Ryerson last week.
“It’s not magic but I believe in
the power of authenticity — it’s
how Rob Ford got elected,” she
“Young people are super aware
when someone is authentic.”
The City of Toronto is seeking a
human being to be its mayor.
The successful candidate will
oversee city council and must also
be friends with everyone there.
The candidate will have to dem-
onstrate a willingness to please all
sides of every debate, all affected
groups in all conflicts and know ex-
actly how to fix transit, poverty and
disability issues all at the same time
with one swift move.
Other requirements for the job
include but are not limited to:
Job Posting: perfect mayor
• Taking a midnight train going
anywhere. This can also be an
LRT or a bus, but preferably
all three at once.
• Liking all types of sports ex-
cept Starcraft, which is un-
• Proficiency in HTML and
• Being able to not get caught
while using illicit drugs and
stopping any best friends
from filming the event mul-
tiple times.
There are ABSOLUTELY NO EXCEPTIONS to this deadline
Need Info? Contact Member Services Office, Student Centre Lobby
or email
even if you’ve opted-out previously
Attention All Full-Time Students
Apply online as early as
September 1st and supply
your bank information to get
refund via a direct deposit in
The Ryerson Students’ Union
(RSU) provides you extended
Health & Dental Insurance,
but if you have comparable
coverage, OPT-OUT for a
Wednesday, Sept. 24, 2014
Briefs &
Jeepers Creepers
Some creep in a dark green
Jeep with a Quebec licence plate
stopped at Mutual and Gould
Streets on Sept. 12 and asked a
male community member for di-
After the man pointed the way,
creepshow started to chat him
up, telling him he was a fashion
designer who just had a show in
Toronto and offered him some free
Our unsuspecting lad said yes,
at which point the creepazoid
parked his Jeep, opened the back
door on the driver’s side and re-
vealed two black bags inside. He
told the man to get into the Jeep to
check them out.
The man said no. The creeper
was insistent on him getting into
the Jeep, at which point our male
told him that he didn’t need free
clothes and went into the Interna-
tional Living Learning Centre be-
fore calling security.
Battle Royale
A 15-person fight broke out be-
hind the Victoria Building at 285
Victoria St. on Sept. 13 around
10:30 p.m. At some point, one guy
got knocked out.
A bunch of the other brawl-
ers stopped in the spirit of fair
fighting to attend to their fallen
comrade/competitor. Just kidding
— they went through the KO’d
dude’s pockets, stole his ID and
phone and then ran away.
They were last seen fleeing to-
ward Lake Devo. Toronto police
are investigating.
Seen some crazy stuff on campus?
I Know You Have Darts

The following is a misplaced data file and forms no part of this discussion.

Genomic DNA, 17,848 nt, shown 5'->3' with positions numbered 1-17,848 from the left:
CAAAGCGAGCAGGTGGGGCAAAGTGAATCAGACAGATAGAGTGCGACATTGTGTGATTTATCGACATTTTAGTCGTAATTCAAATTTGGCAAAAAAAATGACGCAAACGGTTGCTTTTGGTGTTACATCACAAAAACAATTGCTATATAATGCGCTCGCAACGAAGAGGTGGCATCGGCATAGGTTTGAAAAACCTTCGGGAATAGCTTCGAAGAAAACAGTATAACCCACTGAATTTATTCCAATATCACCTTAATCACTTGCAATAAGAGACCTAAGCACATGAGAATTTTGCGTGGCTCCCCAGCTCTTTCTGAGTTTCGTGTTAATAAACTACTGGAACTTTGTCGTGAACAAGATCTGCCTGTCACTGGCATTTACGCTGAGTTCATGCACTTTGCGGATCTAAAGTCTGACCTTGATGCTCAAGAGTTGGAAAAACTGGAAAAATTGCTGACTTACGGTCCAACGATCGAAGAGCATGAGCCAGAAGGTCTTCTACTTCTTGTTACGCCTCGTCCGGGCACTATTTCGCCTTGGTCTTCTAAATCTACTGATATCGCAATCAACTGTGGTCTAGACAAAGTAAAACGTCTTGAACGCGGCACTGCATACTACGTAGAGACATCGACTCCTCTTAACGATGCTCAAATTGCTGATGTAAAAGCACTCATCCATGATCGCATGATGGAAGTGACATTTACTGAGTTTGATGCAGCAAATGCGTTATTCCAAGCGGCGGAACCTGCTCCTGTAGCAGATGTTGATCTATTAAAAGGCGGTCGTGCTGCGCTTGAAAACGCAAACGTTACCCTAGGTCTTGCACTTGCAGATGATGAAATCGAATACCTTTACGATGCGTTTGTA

A group of people were chilling
at a table on Gould Street around
11:10 p.m. on Sept. 17 when a
man walked up and asked for a
Everyone turned him down,
but he was persistent and refused
to leave. He ended up in a yelling
match with a woman at the table
because she wouldn’t give him a
free smoke, proceeded to hit her
in the head “multiple times with a
closed fist” and then threw a patio
chair at her.
The victim was not hurt. The
man was arrested by campus secu-
rity and handed over to Toronto
police. He’s since been banned
from campus.
Olivia Chow duked it out with
John Tory Monday in a debate at
Ryerson on disability issues — the
second meeting of the two candi-
dates on campus.
Chow and Tory spoke at Te-
cumseh Auditorium in the Student
Campus Centre. Doug Ford, the
newest candidate in the race, did
not attend. Throughout the debate,
the two candidates discussed un-
employment, poverty and obstacles
disabled citizens face.
“The best way to lift people out
of poverty is steady employment,”
Tory said.
Chow agreed and said Toronto
needs to employ more workers
with disabilities. “A report card
should be written on Toronto help-
ing, training and hiring disabled
citizens,” Chow said.
Some attendees said they
couldn’t work long hours due to
their disabilities.
“People with different physi-
cal and mental capacities may not
be able to work eight hours, but
there’s more part-time employment
opportunities available,” Tory said.
Heather Willis, co-chair of Ryer-
son’s Accessibility Advisory Com-
mittee, said solving disability issues
is a complex process, but added
that transit accessibility is crucial.
“Without reliable, accessible tran-
sit, people with disabilities cannot
work,” Willis said. She said winter is
a particularly difficult time for phys-
ically disabled people to travel in.
Wheel-Trans buses are the pri-
mary mode of public transporta-
tion for Torontonians with dis-
abilities. The program, which Tory
called unreliable, had 31,225 active
registrants in 2013.
“It’s unacceptable when Wheel-
Trans doesn’t answer phone calls
of citizens waiting for late buses,”
Tory said.
Chow proposed to invest $225
million toward transit accessibility
on buses and light rail transit and
cited the new 510 Spadina street-
cars as proof of an increase in ac-
cessible transit.
“The [street]car works because
it was designed by people in wheel-
chairs,” Chow said. The vehicle has
low floors and an extendable ramp.
Chow may be in the shadow of Tory in terms of polls but ... Oh, wait.
Mayoral candidate John Tory said
at a debate on campus Friday that
if elected he will not publicly fund